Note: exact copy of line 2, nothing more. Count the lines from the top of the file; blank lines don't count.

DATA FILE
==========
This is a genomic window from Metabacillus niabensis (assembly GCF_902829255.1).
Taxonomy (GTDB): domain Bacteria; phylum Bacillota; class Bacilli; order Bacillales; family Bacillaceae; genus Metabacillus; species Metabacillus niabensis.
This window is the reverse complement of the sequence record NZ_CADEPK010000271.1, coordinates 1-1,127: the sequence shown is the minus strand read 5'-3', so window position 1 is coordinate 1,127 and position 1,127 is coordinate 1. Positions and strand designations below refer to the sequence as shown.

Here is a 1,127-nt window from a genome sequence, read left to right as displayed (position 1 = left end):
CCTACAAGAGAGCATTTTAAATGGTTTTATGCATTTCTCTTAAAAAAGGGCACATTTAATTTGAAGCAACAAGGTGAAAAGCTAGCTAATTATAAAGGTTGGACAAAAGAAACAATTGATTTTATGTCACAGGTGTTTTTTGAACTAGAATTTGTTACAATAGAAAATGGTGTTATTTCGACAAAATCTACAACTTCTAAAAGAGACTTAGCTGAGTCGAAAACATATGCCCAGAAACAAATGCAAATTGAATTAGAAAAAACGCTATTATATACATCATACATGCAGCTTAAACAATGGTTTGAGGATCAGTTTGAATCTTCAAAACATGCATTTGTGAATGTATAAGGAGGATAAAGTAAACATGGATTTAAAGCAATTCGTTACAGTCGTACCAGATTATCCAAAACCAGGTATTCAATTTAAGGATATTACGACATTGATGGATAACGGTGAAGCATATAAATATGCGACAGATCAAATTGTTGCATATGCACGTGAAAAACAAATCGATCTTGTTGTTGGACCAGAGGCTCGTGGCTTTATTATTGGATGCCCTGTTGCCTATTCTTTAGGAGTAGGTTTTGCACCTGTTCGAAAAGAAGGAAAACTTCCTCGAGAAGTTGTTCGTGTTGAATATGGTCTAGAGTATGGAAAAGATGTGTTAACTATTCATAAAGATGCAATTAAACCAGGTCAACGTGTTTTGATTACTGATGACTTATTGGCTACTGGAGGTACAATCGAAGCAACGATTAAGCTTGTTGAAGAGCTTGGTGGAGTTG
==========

Taxonomy (GTDB): domain Bacteria; phylum Bacillota; class Bacilli; order Bacillales; family Bacillaceae; genus Metabacillus; species Metabacillus niabensis.